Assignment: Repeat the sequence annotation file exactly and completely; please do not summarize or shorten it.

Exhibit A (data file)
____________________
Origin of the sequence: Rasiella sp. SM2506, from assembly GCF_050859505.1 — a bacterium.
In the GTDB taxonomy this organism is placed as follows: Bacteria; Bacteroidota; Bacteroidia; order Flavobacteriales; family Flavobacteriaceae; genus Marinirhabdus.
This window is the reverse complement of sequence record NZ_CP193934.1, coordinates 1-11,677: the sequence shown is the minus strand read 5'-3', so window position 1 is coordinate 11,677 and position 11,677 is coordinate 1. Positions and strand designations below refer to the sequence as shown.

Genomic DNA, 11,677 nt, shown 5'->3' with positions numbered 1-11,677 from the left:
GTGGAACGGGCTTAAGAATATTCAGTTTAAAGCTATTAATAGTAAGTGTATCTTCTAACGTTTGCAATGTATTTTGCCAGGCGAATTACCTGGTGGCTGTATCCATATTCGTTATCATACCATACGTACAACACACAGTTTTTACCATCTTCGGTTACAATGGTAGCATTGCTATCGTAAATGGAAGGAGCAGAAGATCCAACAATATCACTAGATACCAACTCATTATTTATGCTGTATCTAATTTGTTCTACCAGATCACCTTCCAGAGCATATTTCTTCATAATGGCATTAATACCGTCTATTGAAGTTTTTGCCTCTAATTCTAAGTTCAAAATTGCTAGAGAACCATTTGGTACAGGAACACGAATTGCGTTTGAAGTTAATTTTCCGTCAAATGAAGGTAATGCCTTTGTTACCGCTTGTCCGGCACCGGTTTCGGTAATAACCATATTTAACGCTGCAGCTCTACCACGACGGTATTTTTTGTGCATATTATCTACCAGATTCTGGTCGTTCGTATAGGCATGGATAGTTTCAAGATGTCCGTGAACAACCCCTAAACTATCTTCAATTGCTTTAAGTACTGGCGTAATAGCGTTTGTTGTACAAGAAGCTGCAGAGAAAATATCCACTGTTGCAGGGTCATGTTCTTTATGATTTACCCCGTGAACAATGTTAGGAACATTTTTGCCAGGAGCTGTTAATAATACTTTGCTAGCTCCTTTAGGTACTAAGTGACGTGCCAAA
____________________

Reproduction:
Origin of the sequence: Rasiella sp. SM2506, from assembly GCF_050859505.1 — a bacterium.
In the GTDB taxonomy this organism is placed as follows: Bacteria; Bacteroidota; Bacteroidia; order Flavobacteriales; family Flavobacteriaceae; genus Marinirhabdus.
This window is the reverse complement of sequence record NZ_CP193934.1, coordinates 1-11,677: the sequence shown is the minus strand read 5'-3', so window position 1 is coordinate 11,677 and position 11,677 is coordinate 1. Positions and strand designations below refer to the sequence as shown.

Genomic DNA, 11,677 nt, shown 5'->3' with positions numbered 1-11,677 from the left:
GTGGAACGGGCTTAAGAATATTCAGTTTAAAGCTATTAATAGTAAGTGTATCTTCTAACGTTTGCAATGTATTTTGCCAGGCGAATTACCTGGTGGCTGTATCCATATTCGTTATCATACCATACGTACAACACACAGTTTTTACCATCTTCGGTTACAATGGTAGCATTGCTATCGTAAATGGAAGGAGCAGAAGATCCAACAATATCACTAGATACCAACTCATTATTTATGCTGTATCTAATTTGTTCTACCAGATCACCTTCCAGAGCATATTTCTTCATAATGGCATTAATACCGTCTATTGAAGTTTTTGCCTCTAATTCTAAGTTCAAAATTGCTAGAGAACCATTTGGTACAGGAACACGAATTGCGTTTGAAGTTAATTTTCCGTCAAATGAAGGTAATGCCTTTGTTACCGCTTGTCCGGCACCGGTTTCGGTAATAACCATATTTAACGCTGCAGCTCTACCACGACGGTATTTTTTGTGCATATTATCTACCAGATTCTGGTCGTTCGTATAGGCATGGATAGTTTCAAGATGTCCGTGAACAACCCCTAAACTATCTTCAATTGCTTTAAGTACTGGCGTAATAGCGTTTGTTGTACAAGAAGCTGCAGAGAAAATATCCACTGTTGCAGGGTCATGTTCTTTATGATTTACCCCGTGAACAATGTTAGGAACATTTTTGCCAGGAGCTGTTAATAATACTTTGCTAGCTCCTTTAGGTACTAAGTGACGTGCCAAA